It didn’t make this music at first, as it had sat idle for many years. I had to oil and cajole, and crank and push and turn the press until it was happy again. Those years of idleness were overcome with some love and a lot of lubricating oil. The platen depth adjustments on this press are made with two very large threaded bolts that have threads coming out both ends from a hex-head in the middle. These had become mired in ink and dust and were immovable when I began the restoration. I removed the entire platen from the press, removed those bolts, then cleaned them, rethreaded them (and their companion threaded receptacles) and put the machine back together. The result was very satisfying. I was able to adjust the printing gap to perfection with very small turns of a pair of very large wrenches. Now the press is set to industry standard printing depth, and it will not need adjustment again for some time. The most satisfying part of this is seeing the two shiny steel bolts sitting in their nest of flat black cast iron neighbors. They gleam in contrast to their surroundings.

Once I had the press adjusted and turning well, I mounted the two magnesium printing plates into the chase, the cast iron frame that holds the image part in place for mounting it in the press. The chase was then locked in place in the press, and ink applied to the distribution plate. I made one make-ready run on the press to test its correctness and fit, then cleaned it up and got ready for the production run. A clean tympan (a special oiled paper that holds the paper to be printed) and a small amount of adjustment of the gauge pins (positioning pins for the paper), and I was ready to go. On jobs of this length I apply a few drops of sealing wax to the gauge pins to prevent them from moving during the run. It’s an arcane process, and it’s fun.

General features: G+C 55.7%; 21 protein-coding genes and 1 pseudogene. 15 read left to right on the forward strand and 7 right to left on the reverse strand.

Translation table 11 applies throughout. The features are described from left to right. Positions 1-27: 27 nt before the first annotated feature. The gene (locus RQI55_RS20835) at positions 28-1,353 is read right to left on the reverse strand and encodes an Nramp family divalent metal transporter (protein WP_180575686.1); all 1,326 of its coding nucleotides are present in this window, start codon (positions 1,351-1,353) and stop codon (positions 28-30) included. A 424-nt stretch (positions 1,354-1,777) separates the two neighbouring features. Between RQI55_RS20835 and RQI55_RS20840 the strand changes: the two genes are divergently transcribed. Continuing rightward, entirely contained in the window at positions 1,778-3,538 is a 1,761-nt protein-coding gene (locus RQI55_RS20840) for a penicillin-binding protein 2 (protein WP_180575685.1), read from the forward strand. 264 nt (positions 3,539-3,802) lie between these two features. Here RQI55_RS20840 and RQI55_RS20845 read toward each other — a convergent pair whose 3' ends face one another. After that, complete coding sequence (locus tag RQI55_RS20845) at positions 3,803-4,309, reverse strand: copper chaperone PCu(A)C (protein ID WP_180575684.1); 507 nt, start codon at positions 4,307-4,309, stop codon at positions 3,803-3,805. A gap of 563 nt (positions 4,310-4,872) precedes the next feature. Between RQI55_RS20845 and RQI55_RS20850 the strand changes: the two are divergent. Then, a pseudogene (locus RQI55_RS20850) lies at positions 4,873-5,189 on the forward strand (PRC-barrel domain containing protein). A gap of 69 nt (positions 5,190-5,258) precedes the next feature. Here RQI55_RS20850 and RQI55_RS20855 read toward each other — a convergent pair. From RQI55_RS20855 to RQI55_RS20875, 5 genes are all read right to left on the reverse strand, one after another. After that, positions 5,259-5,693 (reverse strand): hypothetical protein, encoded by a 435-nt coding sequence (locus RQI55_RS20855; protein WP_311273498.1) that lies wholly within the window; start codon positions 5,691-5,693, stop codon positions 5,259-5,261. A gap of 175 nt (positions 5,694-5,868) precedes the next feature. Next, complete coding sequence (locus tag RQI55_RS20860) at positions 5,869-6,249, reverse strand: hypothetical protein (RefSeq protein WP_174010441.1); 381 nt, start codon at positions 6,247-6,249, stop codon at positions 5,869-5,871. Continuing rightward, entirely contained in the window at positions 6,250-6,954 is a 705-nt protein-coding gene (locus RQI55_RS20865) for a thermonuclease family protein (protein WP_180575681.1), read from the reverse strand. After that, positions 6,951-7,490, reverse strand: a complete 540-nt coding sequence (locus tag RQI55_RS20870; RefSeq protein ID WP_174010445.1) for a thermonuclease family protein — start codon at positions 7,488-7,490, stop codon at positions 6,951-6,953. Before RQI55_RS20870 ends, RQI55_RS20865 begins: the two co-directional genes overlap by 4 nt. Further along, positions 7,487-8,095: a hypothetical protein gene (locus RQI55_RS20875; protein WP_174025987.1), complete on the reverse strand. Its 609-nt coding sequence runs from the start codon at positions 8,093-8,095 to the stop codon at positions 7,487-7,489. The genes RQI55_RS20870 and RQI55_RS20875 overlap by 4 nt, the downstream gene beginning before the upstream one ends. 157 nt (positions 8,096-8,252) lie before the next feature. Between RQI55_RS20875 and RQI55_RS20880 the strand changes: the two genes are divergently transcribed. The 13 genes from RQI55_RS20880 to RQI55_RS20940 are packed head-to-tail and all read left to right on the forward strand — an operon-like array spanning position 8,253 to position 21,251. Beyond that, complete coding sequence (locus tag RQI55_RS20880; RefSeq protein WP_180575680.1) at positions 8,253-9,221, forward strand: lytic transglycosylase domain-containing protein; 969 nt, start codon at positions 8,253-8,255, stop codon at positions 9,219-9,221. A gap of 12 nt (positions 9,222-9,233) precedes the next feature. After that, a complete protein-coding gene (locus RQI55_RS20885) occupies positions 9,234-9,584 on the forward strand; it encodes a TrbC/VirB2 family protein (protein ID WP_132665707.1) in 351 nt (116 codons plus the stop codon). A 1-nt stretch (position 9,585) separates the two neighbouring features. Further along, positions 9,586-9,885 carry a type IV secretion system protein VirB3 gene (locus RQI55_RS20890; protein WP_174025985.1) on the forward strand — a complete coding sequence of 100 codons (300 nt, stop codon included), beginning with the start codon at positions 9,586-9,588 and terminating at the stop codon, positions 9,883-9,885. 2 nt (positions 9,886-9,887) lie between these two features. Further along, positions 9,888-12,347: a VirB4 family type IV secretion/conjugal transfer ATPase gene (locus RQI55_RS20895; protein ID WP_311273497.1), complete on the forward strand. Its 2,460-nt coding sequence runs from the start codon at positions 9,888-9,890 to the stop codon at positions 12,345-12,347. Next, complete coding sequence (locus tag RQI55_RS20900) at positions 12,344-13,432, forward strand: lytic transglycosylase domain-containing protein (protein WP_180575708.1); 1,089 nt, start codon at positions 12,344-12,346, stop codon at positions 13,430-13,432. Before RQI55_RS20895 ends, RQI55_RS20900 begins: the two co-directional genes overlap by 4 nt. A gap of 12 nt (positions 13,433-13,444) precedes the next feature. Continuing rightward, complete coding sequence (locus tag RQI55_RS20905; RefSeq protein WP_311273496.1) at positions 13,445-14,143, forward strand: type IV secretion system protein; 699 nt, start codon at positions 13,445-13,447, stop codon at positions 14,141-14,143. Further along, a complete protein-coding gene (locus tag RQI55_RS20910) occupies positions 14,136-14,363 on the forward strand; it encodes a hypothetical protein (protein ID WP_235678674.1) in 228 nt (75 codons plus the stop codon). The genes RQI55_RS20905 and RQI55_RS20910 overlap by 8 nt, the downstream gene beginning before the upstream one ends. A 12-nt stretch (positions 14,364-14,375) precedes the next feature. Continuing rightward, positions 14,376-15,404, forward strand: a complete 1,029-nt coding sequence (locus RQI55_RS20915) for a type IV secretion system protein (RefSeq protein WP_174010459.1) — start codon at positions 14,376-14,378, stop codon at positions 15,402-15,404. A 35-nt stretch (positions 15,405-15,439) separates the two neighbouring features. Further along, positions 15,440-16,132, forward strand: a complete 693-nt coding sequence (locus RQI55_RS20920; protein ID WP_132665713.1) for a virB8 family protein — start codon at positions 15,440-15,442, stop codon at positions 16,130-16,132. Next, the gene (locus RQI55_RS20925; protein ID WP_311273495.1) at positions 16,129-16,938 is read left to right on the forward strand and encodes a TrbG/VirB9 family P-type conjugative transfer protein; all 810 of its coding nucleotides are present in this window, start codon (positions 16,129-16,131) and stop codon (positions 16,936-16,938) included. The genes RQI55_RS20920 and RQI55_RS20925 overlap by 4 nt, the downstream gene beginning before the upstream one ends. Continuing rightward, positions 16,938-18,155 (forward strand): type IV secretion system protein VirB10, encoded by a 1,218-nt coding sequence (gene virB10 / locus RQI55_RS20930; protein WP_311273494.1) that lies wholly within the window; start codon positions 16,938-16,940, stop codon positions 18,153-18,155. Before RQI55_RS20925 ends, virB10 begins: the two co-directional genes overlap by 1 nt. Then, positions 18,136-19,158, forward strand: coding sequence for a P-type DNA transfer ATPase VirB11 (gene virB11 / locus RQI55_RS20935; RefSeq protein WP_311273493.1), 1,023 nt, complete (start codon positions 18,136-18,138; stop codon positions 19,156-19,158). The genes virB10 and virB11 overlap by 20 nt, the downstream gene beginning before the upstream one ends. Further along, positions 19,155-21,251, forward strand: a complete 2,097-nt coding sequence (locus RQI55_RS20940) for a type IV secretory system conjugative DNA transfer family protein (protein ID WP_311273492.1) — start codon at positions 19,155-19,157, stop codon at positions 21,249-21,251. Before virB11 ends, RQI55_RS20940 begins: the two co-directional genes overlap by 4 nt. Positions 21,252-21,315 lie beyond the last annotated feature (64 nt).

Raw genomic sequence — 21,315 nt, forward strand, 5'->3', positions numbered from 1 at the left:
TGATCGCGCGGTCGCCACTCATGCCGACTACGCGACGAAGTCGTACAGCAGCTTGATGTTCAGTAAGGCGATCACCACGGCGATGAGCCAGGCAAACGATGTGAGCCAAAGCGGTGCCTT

I cut the paper slightly large so that I have something to grasp when feeding the sheets into the machine. The design comes to 1/4 inch of the edge, so having a bit of paper to grab makes it easier to print these cards.

I put metallic gold ink on the press and distributed it evenly, then made a few test impressions. It looked great, and I began, working with a team from Cal Poly’s Marketing and Communications group, to produce the big run.

I set up folding tables to support the finished printing, as the gold ink needs about a day to dry. We realized soon that we didn’t have enough folding tables, so we expanded our work area to include an unused classroom (Thanksgiving holidays made this possible). Soon we had every horizontal surface on the first floor of our building covered with the President’s Christmas cards. In two days we printed about 1,300 cards and only stopped when we ran out of drying space. We’ll start again next week and print another round of as many as we can dry in a day.

At my best pace I can print seven cards every minute. It takes me just over an hour to print 500 cards. The students who are helping are scurrying up and down the halls with racks of cards, spreading them around on the desks and cabinets in the rooms we have taken for this task. This press runs adequately fast to produce this job in a reasonable amount of time.

At this rate we will probably finish by Christmas! (The cards still have to be printed on the other side.)

If I practice, I might be able to raise my output to eight per minute, and that will shave ten minutes off the total production time needed to complete this job.

About Brian Lawler

Brian Lawler is an Emeritus Professor of Graphic Communication at California Polytechnic State University, San Luis Obispo and currently Guest Professor at Hochschule München. He writes about graphic arts processes and technologies for various industry publications, and on his blog, The Blognosticator.
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2 Responses to Printing on a 126-year-old press, and loving it!

  1. Chaz says:

    Love reading this Professor Lawler! Good luck! 5,000 is a LOT! Surprised this press didn’t need much packing adjustment, my 1889 treadle-driven C&P definitely took some fine-tuning when I got her. Fortunately someone taught me how to deal with this 😉

    • Brian Lawler says:

      Hi Chaz,

      Yes, 5,000 is a lot! We get used to the speed of modern presses and then get brought down to Earth as it takes 8 seconds per impression to make letterpress cards. I do like the Heidelberg press upstairs that prints four sheets every second. That’s more like it! The treadle press is satisfyingly fast – especially compared to the C&P lever press which takes about 20% more time to do the same job (and requires arm power instead of leg power).

      I’m always happy when a press is moving as a steady pace. Now, if only we could stack them after printing instead of spreading them all over the building to dry.

      I miss seeing you, and am so happy that you have made a career out of fine printing. Keep up the good work!

      Brian P. Lawler